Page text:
Prince Albert, the first head of state to be diagnosed with coronavirus, has ended his period of self-isolation and has recovered.
The monarch, who rules Monaco, was diagnosed on 19 March and was being treated at Princess Grace Hospital.
After two weeks of self-isolation, he was discharged on doctors’ recommendation.
He told People Magazine: “Things are okay. I still have a little bit of a cough, but that’s pretty normal, having spoken to a number of other people the cough goes on for a little bit. Otherwise all lights are green.
“I received the clear from doctors on Monday morning. But they said, ‘Don’t see your family right away. Wait another 24 hours.’”
The 62-year-old said he would return to the family’s country retreat, where his wife and children are currently staying.
He confirmed he would be able to be far enough away from the rest of his family members for the final stint before their reunion.
A statement from the prince’s palace, reported by Hello, said: “Doctors who have followed Prince Albert II since the start of his COVID-19 infection today allow him to end his quarantine period.
“The sovereign prince is declared cured and in good health.
“He will soon join his family and continue to observe the period of confinement while remaining in close contact with his government.
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“His Highness once again reminds the people of Monaco of the importance of scrupulously respecting confinement measures and limiting contact with others. Rigorous compliance with these rules will help stop the spread of coronavirus.”
Prince Albert’s treatment and isolation period is different to Prince Charles, who self-isolated for seven days after his COVID-19 test came back positive.
He was diagnosed on 24 March and came out of self-isolation on Monday, having been alone for seven days.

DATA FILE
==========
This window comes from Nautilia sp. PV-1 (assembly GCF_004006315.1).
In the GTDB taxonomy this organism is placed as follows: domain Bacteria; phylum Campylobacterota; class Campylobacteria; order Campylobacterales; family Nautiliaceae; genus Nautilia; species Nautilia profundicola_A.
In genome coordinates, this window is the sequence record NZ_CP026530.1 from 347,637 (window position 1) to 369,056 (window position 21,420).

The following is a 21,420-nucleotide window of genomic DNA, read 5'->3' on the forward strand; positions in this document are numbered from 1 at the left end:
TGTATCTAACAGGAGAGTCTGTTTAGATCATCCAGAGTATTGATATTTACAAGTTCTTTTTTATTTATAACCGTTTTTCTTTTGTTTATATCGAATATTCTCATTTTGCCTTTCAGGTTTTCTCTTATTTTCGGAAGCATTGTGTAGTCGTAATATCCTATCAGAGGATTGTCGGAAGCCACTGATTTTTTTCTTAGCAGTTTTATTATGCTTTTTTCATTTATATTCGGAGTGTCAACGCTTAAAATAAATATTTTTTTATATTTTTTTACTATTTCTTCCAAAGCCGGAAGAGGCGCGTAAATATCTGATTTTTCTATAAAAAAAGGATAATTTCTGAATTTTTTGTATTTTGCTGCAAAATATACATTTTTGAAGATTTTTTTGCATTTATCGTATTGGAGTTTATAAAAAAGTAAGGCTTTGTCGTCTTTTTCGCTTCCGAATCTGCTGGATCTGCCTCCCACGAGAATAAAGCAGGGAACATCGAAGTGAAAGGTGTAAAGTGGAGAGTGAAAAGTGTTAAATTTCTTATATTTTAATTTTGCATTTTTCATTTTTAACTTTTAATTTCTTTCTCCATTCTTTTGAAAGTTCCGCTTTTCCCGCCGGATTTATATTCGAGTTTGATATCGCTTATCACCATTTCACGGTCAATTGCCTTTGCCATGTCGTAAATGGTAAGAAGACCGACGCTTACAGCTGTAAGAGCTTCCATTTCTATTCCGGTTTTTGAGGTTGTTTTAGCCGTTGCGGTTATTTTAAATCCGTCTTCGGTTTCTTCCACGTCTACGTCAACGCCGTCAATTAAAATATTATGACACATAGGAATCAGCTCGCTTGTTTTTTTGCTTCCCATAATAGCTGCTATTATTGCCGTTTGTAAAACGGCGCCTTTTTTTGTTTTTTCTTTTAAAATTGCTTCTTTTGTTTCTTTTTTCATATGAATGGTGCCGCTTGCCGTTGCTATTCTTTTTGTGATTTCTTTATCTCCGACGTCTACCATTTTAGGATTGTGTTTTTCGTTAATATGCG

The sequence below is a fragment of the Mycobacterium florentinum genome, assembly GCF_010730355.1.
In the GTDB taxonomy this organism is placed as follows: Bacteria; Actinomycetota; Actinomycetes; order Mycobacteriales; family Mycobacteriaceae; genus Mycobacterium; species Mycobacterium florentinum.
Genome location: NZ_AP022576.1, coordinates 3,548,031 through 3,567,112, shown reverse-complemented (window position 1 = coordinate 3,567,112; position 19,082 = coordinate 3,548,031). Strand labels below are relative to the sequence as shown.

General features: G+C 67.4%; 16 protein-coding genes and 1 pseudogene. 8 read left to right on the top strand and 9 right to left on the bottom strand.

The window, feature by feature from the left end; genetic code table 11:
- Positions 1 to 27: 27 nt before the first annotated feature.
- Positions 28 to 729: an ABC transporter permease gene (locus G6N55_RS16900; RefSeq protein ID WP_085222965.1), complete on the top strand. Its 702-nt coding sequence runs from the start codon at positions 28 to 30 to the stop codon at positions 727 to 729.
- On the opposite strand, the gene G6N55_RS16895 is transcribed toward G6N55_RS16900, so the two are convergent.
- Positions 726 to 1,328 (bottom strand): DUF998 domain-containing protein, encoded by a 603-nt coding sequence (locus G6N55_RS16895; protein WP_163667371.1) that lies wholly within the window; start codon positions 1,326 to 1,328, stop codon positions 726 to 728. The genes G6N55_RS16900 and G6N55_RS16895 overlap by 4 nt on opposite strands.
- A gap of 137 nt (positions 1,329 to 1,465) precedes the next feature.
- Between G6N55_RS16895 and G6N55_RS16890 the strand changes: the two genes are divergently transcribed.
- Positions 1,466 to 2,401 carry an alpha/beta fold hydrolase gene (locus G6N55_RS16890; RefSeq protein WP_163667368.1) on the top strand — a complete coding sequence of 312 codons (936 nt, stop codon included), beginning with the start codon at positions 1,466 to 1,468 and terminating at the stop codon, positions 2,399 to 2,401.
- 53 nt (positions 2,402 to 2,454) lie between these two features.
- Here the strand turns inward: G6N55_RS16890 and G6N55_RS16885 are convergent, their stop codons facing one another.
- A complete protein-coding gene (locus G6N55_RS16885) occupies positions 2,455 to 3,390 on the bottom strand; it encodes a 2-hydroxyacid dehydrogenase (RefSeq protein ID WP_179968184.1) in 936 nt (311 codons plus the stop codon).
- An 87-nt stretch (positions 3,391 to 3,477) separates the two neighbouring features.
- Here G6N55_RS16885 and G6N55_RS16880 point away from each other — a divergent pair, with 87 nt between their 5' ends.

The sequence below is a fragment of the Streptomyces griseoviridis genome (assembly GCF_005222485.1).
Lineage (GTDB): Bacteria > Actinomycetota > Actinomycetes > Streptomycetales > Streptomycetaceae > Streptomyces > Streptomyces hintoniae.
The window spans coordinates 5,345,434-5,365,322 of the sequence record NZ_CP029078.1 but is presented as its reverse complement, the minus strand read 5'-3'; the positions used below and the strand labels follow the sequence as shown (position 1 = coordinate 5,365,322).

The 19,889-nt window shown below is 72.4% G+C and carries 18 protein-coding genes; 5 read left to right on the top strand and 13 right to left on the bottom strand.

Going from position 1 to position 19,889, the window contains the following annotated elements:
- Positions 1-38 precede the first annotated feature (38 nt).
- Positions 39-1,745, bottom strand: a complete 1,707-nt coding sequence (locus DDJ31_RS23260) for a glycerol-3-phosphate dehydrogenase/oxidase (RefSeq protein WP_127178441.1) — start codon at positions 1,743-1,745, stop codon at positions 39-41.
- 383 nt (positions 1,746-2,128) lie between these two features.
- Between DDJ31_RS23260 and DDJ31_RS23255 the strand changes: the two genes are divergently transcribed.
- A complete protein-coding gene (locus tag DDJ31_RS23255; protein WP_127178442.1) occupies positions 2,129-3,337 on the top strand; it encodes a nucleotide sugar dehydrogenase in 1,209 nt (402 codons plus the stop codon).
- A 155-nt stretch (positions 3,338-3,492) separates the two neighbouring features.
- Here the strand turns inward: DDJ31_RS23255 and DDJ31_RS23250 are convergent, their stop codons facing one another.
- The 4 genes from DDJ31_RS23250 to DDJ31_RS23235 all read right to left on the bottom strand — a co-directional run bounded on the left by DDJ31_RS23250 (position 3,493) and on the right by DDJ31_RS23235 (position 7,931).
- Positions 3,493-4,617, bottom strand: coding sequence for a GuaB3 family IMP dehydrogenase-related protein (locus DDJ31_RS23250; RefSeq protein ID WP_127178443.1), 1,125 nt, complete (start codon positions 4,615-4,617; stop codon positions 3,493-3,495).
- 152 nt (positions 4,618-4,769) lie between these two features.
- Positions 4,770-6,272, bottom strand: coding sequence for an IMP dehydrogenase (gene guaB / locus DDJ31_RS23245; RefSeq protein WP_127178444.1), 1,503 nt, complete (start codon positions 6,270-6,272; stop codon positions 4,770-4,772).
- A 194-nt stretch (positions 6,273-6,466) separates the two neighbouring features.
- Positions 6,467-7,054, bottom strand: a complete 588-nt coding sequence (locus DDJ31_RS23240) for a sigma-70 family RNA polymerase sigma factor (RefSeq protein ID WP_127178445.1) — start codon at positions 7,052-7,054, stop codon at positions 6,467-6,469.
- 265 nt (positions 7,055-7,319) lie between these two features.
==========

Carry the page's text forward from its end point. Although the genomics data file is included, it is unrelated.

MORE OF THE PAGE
However his wife Camilla is still in self-isolation. She tested negative for coronavirus on the same day.
Current NHS advice states that those who come down with symptoms should self-isolate for seven days.
Those who live in close proximity to people with symptoms, meanwhile, are urged to self-isolate for 14 days.
Labour MP and emergency doctor Rosena Allin-Khan has expressed concern over the current UK guidelines for dealing with coronavirus.
Dr Allin-Khan, who is a senior accident and emergency registrar at St George’s in Tooting, says World Health Organization guidelines state those with coronavirus should self-isolate for 14 days, and that they can still be contagious after symptoms stop.
You can be infectious for 14 days after symptoms *stop*.
Self-isolate for 7 days from when symptoms *start*.
The UK Govt needs to change its advice, urgently. We risk spreading this disease.
— Dr Rosena Allin-Khan (@DrRosena) March 31, 2020
Prince Charles and Prince Albert were at the same event in London at the beginning of March, and Albert was revealed to have been diagnosed with COVID-19 before Charles fell ill.
But Albert said the British heir to the throne could not have been infected by him, because they did not shake hands.